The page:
What is Deep Learning ?

The growth in annually published papers in AI has outpaced that of CS. This means that there is a growing number of AI publications by researchers from other scientific fields (Physics, Chemistry, Astronomy, Material Science, etc.).

Every year, 2/3 of the students of this course are not majoring in CS. Many CS 230 projects are a combination of computer science and other domains that students have expertise with. The number of papers published with the keyword “Neural Network” has been rapidly growing.

The number of Scopus papers on Neural Networks had a compound annual growth rate of 37% from 2014 to 2017. It has notably driven the growth of papers published In Machine Learning and Computer Vision. When we talk about Neural Networks we are talking about Deep Learning. Deep Learning is a subclass of Machine Learning, and Machine Learning is again a subclass of Artificial Intelligence. Deep learning has reshaped the research frontier of Machine Learning, Computer Vision, as well as Natural Language Processing. We’ve seen that Deep Learning/Machine Learning has already invaded our lives with lots of industrial products, for example, conversational assistants. Today cell phones are unlocked through face verification, which is another application powered by Deep Learning. Other applications are: Self-Driving - more especially Perception which aims at giving cars the ability to detect pedestrians and traffic signs - Itinerary, Mapping, Sentiment Analysis, Machine Translation.

Digitalization, computational power and the evolution of algorithms have allowed AI to boom. Machine Learning is all about trying to mimic a function mapping data to labels and use this function to make predictions of labels for new data afterwards. The way we use hardware to track all kinds of data we encountered in our daily life provide a giant database that the algorithms can take advantage from. Computational power is important because the mimicing process is all about iteratively doing large matrix multiplication. Unlike linear regression that only fits a line in high dimension space to the given data, Deep Learning is scalable to large data. That is to say, having a large number of data isn’t going to help linear regression pretty well, because it doesn’t have the ability the understand that large amount of data. Deep Learning, on the other hand, isn’t the case.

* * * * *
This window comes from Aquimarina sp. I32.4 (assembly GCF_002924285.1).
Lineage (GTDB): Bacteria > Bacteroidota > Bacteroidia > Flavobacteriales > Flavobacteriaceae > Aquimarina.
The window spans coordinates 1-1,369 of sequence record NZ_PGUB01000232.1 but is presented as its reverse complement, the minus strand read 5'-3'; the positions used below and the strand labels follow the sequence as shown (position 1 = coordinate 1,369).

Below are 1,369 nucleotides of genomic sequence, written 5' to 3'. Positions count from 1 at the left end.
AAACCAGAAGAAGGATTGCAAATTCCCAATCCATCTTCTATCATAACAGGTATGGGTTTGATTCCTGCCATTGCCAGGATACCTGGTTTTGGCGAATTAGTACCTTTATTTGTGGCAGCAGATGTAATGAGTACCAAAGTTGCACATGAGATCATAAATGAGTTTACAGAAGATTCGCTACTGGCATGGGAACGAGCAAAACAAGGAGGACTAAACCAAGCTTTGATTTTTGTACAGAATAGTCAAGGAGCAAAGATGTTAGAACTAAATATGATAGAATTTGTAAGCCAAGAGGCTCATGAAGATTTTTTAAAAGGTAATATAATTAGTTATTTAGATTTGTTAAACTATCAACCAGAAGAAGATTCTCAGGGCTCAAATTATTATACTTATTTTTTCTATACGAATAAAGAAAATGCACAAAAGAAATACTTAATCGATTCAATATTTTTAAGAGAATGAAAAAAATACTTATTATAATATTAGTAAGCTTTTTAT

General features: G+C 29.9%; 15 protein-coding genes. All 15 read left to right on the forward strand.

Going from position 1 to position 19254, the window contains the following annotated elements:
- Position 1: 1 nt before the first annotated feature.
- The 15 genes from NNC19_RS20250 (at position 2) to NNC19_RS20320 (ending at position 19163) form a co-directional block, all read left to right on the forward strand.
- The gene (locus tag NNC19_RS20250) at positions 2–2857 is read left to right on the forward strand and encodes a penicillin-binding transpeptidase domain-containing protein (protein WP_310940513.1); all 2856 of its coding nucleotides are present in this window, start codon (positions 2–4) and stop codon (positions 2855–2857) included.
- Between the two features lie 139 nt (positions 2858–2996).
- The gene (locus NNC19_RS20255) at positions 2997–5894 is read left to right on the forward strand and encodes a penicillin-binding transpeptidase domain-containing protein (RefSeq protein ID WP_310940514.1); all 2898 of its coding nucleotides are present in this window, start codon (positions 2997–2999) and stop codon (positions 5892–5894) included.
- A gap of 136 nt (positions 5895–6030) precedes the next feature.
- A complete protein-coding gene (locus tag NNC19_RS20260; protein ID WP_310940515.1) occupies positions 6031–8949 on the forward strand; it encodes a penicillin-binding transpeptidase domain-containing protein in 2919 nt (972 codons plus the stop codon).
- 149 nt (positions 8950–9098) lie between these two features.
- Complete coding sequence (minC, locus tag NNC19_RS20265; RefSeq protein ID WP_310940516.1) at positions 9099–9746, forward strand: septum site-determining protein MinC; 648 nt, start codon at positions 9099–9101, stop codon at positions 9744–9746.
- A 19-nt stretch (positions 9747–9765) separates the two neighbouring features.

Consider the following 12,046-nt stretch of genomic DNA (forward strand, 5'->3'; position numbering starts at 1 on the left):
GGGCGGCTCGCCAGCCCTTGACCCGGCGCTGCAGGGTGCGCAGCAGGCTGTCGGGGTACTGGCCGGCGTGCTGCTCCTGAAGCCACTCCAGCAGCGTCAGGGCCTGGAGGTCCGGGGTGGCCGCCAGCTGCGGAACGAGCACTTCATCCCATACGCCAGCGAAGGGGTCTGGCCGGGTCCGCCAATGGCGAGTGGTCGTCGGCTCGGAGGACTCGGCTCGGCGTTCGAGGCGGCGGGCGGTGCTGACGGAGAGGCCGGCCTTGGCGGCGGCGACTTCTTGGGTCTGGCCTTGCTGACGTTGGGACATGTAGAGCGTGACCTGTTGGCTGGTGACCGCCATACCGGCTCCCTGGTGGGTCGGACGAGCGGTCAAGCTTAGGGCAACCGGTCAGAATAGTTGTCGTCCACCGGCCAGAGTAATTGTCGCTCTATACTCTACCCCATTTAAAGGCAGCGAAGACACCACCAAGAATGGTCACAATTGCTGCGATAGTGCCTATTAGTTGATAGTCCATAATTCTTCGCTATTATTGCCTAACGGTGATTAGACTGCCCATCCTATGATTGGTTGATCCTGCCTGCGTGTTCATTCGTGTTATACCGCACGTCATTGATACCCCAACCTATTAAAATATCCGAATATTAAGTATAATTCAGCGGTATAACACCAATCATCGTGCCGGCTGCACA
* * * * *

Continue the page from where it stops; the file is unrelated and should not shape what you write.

Introduction to Deep Learning Applications

1) SIGN language detection

Taking an input image of a hand which has a number (between 0 and 5) in sign language and predicting the number that the hand corresponds to. Problem highly correlated to sign translation.

SIGN Language detection

2) The Happy House

A house letting in smiling people only. An application part of sentiment analysis on an image.

The Happy House

Other related tasks are Face Verification or Face Recognition.

3) Face Recognition

Given an image of a person, prediction of their identity.

Face Recognition

4) Object Detection

Object Detection

For example, car detection for autonomous driving using YOLOv2.

Car Detection

5) Optimal goalkeeper shoot prediction

Determining the geographical location a player should kick a ball from to increase the chances to give it to one of their teammates.

Optimal goalkeeper shoot prediction

6) Art Generation

Generation of a content image as if it was painted with the style of another image.

Art generation

7) Music Generation using a sequence model

Music Generation

8) Text Generation

Given a large corpus of Shakespeare poems, producing a poem as if it was written by Shakespeare.

TetGeneration

9) Sentiment analysis

Based on the sentence, producing the emoji which represents this sentence. Task related to how smartphones are able to suggest emoji or a next word given a specific word.

Emojifier

10) Machine Translation

One of the major applications of Deep Learning.

Machine Translation

11) Trigger word detection

Building an algorithm which activates itself when the word “activate” is pronounced. Related to the functioning of Siri, Alexa, Cortana.

Trigger word detection

Examples of student projects

1) Coloring Black&White pictures with Deep Learning

To train such an algorithm, we would need colored images and their gray-scale versions to build the mapping between colored and gray-scale images.

Coloring Black&White pictures with Deep Learning

2) Predicting a price of an object from a picture

Students implemented a feature showing which parts of the bike were discriminative for the price of the bike. The algorithm was really efficient at predicting the price of kids’ bikes because it was looking at the back to see that there was an additional wheel. It was trained with data of kids’ bikes to be able to learn this pattern.

Prediction price of an object from a picture

3) Image-to-Image translation with Conditional GAN

The algorithm generates a map from an input satellite image.

Generated map images of different architecture and hyperparameters. Fron left to right are source aerial images, baseline, U-Net, U-Net with ImageGAN, ResNet-16, ResNet-9, ResNet-50, and ground truth map images

4) LeafNet: A Deep Learning Solution to Tree Species identification

Students built an application able to predict a tree species from a taken photograph of a leaf.

LeafNet app